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The CORRECT formula for the sentence, "not all Rainy days are Cold" is

(A) $\forall d (\text{Rainy}(d) \wedge \text{~Cold}(d))$

(B) $\forall d ( \text{~Rainy}(d) \to \text{Cold}(d))$

(C) $\exists d(\text{~Rainy}(d) \to \text{Cold}(d))$

(D) $\exists d(\text{Rainy}(d) \wedge \text{~Cold}(d))$
edited | 458 views
Is there typo in last option ? please correct it !
corrected.

Not all rainy days are cold.

In other words it says "Some rainy days are cold" or "Some rainy days are not cold"

Given statement is
~Vd[R(d)->C(d)]
<=>~Vd[~R(d)VC(d)]

<=> ∃ d[R(d) ^ ~C(d)]
D)

selected
A) No rainy days are cold

B) All non-rainy days are cold

C)Some non-rainy days are cold.

D) Some rainy days are not cold.

option D
Is option (A) statement correct?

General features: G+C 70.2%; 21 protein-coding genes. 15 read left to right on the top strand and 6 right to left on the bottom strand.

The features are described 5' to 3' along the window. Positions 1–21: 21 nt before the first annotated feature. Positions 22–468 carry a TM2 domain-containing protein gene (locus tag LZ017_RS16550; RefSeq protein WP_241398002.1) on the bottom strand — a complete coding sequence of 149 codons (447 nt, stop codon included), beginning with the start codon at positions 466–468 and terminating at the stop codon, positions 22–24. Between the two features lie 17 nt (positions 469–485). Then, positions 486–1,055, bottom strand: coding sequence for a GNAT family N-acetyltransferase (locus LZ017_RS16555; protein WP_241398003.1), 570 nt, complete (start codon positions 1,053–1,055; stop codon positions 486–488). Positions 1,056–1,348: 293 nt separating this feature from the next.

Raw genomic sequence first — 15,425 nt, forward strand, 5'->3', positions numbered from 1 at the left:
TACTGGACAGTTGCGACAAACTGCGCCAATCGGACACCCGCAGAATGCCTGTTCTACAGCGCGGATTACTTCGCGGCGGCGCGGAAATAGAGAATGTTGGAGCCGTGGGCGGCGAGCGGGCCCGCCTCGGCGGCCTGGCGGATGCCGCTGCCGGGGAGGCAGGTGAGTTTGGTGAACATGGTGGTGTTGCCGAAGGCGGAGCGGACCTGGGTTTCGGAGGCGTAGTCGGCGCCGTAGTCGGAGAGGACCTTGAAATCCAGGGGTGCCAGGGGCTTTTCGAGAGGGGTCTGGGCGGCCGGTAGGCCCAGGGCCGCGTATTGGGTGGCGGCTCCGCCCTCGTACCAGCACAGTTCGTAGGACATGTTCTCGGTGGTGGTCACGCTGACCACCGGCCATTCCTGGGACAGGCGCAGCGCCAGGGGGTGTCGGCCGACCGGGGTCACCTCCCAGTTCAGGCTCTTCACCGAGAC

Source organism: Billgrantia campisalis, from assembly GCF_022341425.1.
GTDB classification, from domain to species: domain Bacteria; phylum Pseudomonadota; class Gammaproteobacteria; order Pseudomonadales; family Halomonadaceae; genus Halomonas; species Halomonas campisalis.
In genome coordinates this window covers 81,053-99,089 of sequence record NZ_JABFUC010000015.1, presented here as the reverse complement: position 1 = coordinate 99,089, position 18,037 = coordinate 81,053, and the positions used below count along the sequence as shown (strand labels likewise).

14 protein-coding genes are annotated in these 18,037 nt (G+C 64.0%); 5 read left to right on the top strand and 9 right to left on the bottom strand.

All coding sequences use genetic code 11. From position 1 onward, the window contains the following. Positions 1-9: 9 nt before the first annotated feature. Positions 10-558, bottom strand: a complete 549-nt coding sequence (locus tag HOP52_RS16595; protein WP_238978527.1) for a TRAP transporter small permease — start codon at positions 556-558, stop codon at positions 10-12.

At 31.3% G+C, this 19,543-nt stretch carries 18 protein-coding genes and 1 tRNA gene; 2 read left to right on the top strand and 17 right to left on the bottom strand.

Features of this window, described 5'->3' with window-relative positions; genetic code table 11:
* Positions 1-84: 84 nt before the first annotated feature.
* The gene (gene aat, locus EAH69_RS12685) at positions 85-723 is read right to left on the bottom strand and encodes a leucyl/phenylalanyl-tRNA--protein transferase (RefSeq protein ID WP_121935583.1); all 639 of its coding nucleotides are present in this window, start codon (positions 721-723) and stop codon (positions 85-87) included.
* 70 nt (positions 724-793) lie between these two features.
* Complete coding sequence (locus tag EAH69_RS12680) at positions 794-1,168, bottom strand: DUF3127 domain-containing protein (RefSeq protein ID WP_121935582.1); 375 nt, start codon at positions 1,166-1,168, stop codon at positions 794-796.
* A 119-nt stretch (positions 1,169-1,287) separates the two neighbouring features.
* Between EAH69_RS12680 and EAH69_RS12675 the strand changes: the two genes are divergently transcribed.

Statement A  shoud be "all days are rainy days and they are not cold "
+1 vote

not all rainy days are cold : meaning "there are some rainy days which are cold" = "some days are rainy and not cold".

∃d{R(d)  ¬C(d)}

ans = option D

(A)∀d(R(d)⋀~C(d)) = d(~(~R(d) V C(d))) (taking negation common)

=∀d(~(R(d)->C(d)))= All days are not Rainy days and also are not Cold

(B)d(~R(d)->C(d))=The day which are not Rainy day are Cold

(C)∃d(~R(d)->C(d))=∃d(R(d)VC(d))=Some day are Rainy days or some days are Cold

(D)∃d(R(d)⋀~C(d))= Some Rainy days are not Cold

= ~ (∀d(R(d)->C(d))) (taking negation common)

=not all Rainy days are Cold

edited by